STAYING in the United Kingdom is the best route to social justice for the Scottish people, Ed Miliband was set to tell delegates at Scottish Labour’s conference this afternoon.
He was due to warn that if the Nationalists succeeded in breaking up the UK, Alex Salmond was poised to join David Cameron in a “race to the bottom”, competing on tax breaks for the richest and lowering living standards for everyone else.
Mr Miliband was expected to promise that, in contrast, a Labour UK government would tax bankers’ bonuses to boost jobs for the young, restore the 50p rate for people earning over £150,000 a year, freeze energy bills and stop exploitation through zero-hours contracts.
He was also set to spell out how Labour’s proposals for substantial new powers for the Scottish Parliament would see greater fairness in income tax and more control of social security budgets while still sharing risks across the UK.
He was expected to say: “When we’re in need, we don’t ask whether we are Scottish, English, Welsh or Northern Irish, we look after each other.”
Mr Miliband’s keynote address on the opening day of Labour’s three-day gathering in Perth comes just days after Scottish leader Johann Lamont unveiled a package of proposed further devolution, Powers for a purpose, which includes increased control of income tax and housing benefit.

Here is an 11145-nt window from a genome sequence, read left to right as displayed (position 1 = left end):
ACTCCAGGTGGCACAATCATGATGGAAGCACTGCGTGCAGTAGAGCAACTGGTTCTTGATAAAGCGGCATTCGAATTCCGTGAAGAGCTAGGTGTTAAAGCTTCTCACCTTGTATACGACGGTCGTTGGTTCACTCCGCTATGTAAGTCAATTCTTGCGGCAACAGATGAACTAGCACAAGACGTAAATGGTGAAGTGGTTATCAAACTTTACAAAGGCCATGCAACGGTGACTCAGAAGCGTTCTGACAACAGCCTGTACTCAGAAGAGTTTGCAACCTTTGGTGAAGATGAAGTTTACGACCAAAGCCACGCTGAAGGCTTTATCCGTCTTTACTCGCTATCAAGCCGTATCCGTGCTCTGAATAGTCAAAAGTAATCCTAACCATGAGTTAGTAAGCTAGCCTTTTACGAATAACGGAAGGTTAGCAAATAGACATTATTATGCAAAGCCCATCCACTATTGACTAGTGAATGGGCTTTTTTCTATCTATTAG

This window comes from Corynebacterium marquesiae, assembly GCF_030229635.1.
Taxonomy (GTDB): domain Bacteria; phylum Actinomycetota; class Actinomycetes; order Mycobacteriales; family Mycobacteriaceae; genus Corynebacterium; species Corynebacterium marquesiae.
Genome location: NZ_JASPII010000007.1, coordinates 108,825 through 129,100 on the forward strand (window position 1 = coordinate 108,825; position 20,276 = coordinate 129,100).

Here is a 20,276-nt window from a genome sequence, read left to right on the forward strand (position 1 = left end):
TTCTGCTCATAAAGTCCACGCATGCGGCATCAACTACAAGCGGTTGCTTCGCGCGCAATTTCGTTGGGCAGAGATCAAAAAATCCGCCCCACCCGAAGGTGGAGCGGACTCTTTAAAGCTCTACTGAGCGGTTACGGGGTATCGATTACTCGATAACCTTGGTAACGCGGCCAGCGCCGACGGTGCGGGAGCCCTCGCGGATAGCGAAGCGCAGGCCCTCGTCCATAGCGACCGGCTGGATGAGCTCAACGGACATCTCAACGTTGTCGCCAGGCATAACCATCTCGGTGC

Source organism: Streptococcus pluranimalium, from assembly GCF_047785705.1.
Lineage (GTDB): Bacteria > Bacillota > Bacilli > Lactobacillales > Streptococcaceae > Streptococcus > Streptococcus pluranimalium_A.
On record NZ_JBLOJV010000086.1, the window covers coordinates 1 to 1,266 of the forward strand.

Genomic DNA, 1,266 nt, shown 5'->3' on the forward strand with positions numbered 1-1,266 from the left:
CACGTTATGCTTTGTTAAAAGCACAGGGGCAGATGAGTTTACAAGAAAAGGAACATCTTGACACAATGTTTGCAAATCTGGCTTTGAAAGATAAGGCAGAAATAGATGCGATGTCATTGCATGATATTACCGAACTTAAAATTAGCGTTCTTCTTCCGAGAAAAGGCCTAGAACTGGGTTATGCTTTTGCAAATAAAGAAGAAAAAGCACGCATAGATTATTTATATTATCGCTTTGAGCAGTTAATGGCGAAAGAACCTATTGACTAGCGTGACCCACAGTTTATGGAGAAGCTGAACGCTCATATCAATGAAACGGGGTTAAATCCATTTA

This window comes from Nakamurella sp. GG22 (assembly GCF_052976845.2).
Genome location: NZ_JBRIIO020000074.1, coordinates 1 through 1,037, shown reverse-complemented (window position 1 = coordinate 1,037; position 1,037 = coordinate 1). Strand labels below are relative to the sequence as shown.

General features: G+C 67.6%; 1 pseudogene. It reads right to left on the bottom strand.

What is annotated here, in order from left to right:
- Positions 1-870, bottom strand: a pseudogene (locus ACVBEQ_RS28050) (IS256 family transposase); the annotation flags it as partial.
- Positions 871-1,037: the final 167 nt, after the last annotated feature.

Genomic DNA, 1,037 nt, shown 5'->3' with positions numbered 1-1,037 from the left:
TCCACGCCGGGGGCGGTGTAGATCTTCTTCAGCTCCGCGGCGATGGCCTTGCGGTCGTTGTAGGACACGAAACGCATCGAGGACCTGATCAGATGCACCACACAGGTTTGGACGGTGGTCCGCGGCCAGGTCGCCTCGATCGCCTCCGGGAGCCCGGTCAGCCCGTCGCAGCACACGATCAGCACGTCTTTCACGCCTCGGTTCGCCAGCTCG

The package is seen as enough of a compromise to prevent a backlash from some of the party’s Scottish MPs at Westminster who were unhappy about an earlier draft of the proposals which would have handed Holyrood full control of income tax.
Mr Miliband was expected to highlight how the SNP refused to match Labour’s plans for an energy price freeze or restore the 50p tax rate.
He will say: “Think how hard it would be to stop a race to the bottom happening if, on one island, we had a border running along the middle so we were divided in two. It would be two lanes in a race to the bottom – with David Cameron and Alex Salmond at the starting blocks – in which the only way they win is for you to lose.”
And citing the memory of the late John Smith, Mr Miliband was due to say: “Twenty years on, the flame of social justice still burns. We can honour his legacy by winning the fight for Scotland to remain in the United Kingdom.”